I have finally figured out that TV science fiction, vampires, and other woo-stuff has shaped the modern thriller.

1. You don't have to wait very long for something to happen--it will, no matter how far-fetched
2. Nothing is as it seems.
3. Someone or several characters will not be who he or has been earlier in the story.
4. What the story started out about is not necessarily what it will finish up about.

It was pretty much the paradigm for "24," which was only this /\ much more believable than vampires. Maybe not even that much because just about everyone stayed awake for 24 hours.

Comments? Additions? Rebuttal? Other paradigms?

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Why is it that I get only a blank page?
I.J.--copy this and paste it into your url header:

It's hilarious

John--interesting what you said about YA fiction. I wonder if the enduring taste for the unreal is part of the extended-adolescence phenomenon. I've got three nieces in their early 20s and they sure don't have the life experience I had in my early 20s. Then again, when i was in my early 20s (during the early 1970s), my generation was also accused of going through an extended adolescence. Come to think of it, there was also a lot of fantasy being consumed then. Half the people I knew were reading Lord of the Rings. Maybe there's hope.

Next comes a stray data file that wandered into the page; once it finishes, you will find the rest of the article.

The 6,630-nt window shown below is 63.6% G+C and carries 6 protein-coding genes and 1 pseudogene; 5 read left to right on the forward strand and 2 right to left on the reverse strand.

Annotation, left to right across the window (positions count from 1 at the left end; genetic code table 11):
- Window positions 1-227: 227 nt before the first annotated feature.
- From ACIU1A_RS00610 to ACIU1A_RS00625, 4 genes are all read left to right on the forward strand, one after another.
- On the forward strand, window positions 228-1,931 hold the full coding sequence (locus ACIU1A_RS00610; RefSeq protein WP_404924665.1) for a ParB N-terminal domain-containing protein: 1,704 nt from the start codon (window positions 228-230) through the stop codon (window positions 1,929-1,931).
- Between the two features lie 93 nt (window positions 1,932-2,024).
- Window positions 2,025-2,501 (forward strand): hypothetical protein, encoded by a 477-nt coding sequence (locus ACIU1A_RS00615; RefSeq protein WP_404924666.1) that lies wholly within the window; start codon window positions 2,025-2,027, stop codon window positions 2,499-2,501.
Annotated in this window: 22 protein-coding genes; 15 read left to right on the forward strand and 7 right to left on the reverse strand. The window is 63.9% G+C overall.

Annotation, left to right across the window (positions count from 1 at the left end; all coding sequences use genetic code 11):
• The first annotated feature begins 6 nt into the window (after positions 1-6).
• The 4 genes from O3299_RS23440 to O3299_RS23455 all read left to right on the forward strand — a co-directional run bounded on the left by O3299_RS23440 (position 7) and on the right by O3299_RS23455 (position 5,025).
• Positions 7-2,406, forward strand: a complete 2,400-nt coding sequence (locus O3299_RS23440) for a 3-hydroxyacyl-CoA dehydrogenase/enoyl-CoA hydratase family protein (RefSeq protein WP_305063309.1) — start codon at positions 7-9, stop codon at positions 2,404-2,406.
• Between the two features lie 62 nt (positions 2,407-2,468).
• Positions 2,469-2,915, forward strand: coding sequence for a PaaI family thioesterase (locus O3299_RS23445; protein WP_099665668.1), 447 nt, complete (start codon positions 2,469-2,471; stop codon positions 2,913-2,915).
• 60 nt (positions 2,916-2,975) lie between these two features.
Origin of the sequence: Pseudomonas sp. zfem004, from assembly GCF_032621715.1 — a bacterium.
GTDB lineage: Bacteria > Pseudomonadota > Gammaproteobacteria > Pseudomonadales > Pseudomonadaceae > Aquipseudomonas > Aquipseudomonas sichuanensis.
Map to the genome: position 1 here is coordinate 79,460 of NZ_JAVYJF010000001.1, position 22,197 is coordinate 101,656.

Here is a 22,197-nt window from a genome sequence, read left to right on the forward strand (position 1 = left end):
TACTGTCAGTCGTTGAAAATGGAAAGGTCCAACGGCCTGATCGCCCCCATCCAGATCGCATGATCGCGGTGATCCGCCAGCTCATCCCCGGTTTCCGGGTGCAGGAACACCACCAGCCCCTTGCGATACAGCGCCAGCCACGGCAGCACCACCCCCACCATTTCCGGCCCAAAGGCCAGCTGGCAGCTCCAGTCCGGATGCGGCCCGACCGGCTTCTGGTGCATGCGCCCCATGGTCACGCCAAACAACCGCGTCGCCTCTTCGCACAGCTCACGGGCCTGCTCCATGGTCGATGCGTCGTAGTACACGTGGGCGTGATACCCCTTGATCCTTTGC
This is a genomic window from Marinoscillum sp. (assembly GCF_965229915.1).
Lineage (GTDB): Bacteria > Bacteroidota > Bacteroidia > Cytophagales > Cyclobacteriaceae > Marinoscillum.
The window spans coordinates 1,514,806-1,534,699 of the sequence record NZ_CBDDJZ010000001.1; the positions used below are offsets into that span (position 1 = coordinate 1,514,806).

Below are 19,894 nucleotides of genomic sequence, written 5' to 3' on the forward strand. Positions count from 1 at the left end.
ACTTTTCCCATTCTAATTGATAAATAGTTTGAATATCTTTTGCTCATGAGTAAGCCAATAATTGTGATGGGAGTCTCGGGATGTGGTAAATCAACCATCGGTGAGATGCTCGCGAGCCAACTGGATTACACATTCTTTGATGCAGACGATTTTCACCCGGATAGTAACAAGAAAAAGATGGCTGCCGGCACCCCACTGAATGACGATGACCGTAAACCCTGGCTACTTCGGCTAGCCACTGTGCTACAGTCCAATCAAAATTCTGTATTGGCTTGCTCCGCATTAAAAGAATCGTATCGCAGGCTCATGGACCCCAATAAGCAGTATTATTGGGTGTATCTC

Thanks, but I still just get the Onion page with no text. Maybe you have to be a subscriber.
No sub necessary. Might be a faulty link. How's this?

Or search The Onion or Google for
Entire Precinct Made Up Of Loose Cannons
Nope. Still get only a blank page. They said I broke the Internet.
So the guys on "The Badge" were real?
Leave it to the Onion to put the TV detective genre in perspective. Thanks for the hilarious link, John. I have to start reading the Onion again.
I like to think of it as The Princess Bride effect: Tell a great story, but leave out the boring parts ;-)
I doubt that works. I have a novel featuring Mesmer. It's still unsold.
I'd like to read a novel featurin Mesmer. Here is a hard-boiled private eye novel that features a mystery around a manuscript written by Mesmer: Wild Thing (of course, Mike will tell you it didn't sell many copies).
Bless you. :)


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